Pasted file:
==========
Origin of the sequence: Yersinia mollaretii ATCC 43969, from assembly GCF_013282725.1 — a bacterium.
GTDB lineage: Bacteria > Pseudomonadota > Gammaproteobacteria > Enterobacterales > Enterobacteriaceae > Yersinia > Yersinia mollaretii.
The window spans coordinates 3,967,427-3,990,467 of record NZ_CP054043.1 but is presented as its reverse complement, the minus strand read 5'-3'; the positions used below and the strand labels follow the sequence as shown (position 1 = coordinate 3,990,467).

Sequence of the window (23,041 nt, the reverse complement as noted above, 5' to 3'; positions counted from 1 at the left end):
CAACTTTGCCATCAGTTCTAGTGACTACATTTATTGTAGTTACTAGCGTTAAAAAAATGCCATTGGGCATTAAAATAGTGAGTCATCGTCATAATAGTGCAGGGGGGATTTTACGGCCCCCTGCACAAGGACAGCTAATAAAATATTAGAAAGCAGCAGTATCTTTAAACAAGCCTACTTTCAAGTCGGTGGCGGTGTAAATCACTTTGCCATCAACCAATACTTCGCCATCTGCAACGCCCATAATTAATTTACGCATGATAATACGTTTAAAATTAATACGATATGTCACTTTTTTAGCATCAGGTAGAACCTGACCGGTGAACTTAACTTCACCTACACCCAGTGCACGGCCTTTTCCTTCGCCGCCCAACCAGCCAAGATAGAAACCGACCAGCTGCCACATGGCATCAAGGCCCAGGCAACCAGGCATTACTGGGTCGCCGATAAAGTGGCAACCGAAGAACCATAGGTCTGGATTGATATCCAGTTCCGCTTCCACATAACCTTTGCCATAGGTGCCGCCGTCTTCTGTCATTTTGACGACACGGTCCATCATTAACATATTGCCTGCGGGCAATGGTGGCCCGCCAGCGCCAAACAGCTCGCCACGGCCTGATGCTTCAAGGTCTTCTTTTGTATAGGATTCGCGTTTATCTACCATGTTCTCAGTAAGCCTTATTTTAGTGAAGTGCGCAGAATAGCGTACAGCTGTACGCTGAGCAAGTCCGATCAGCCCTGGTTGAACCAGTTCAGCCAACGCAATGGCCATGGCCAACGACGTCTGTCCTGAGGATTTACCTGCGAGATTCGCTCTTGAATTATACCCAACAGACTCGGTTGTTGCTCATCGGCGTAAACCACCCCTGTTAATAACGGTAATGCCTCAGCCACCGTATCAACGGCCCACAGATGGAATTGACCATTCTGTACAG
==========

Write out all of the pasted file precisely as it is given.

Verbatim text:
Origin of the sequence: Yersinia mollaretii ATCC 43969, from assembly GCF_013282725.1 — a bacterium.
GTDB lineage: Bacteria > Pseudomonadota > Gammaproteobacteria > Enterobacterales > Enterobacteriaceae > Yersinia > Yersinia mollaretii.
The window spans coordinates 3,967,427-3,990,467 of record NZ_CP054043.1 but is presented as its reverse complement, the minus strand read 5'-3'; the positions used below and the strand labels follow the sequence as shown (position 1 = coordinate 3,990,467).

Sequence of the window (23,041 nt, the reverse complement as noted above, 5' to 3'; positions counted from 1 at the left end):
CAACTTTGCCATCAGTTCTAGTGACTACATTTATTGTAGTTACTAGCGTTAAAAAAATGCCATTGGGCATTAAAATAGTGAGTCATCGTCATAATAGTGCAGGGGGGATTTTACGGCCCCCTGCACAAGGACAGCTAATAAAATATTAGAAAGCAGCAGTATCTTTAAACAAGCCTACTTTCAAGTCGGTGGCGGTGTAAATCACTTTGCCATCAACCAATACTTCGCCATCTGCAACGCCCATAATTAATTTACGCATGATAATACGTTTAAAATTAATACGATATGTCACTTTTTTAGCATCAGGTAGAACCTGACCGGTGAACTTAACTTCACCTACACCCAGTGCACGGCCTTTTCCTTCGCCGCCCAACCAGCCAAGATAGAAACCGACCAGCTGCCACATGGCATCAAGGCCCAGGCAACCAGGCATTACTGGGTCGCCGATAAAGTGGCAACCGAAGAACCATAGGTCTGGATTGATATCCAGTTCCGCTTCCACATAACCTTTGCCATAGGTGCCGCCGTCTTCTGTCATTTTGACGACACGGTCCATCATTAACATATTGCCTGCGGGCAATGGTGGCCCGCCAGCGCCAAACAGCTCGCCACGGCCTGATGCTTCAAGGTCTTCTTTTGTATAGGATTCGCGTTTATCTACCATGTTCTCAGTAAGCCTTATTTTAGTGAAGTGCGCAGAATAGCGTACAGCTGTACGCTGAGCAAGTCCGATCAGCCCTGGTTGAACCAGTTCAGCCAACGCAATGGCCATGGCCAACGACGTCTGTCCTGAGGATTTACCTGCGAGATTCGCTCTTGAATTATACCCAACAGACTCGGTTGTTGCTCATCGGCGTAAACCACCCCTGTTAATAACGGTAATGCCTCAGCCACCGTATCAACGGCCCACAGATGGAATTGACCATTCTGTACAG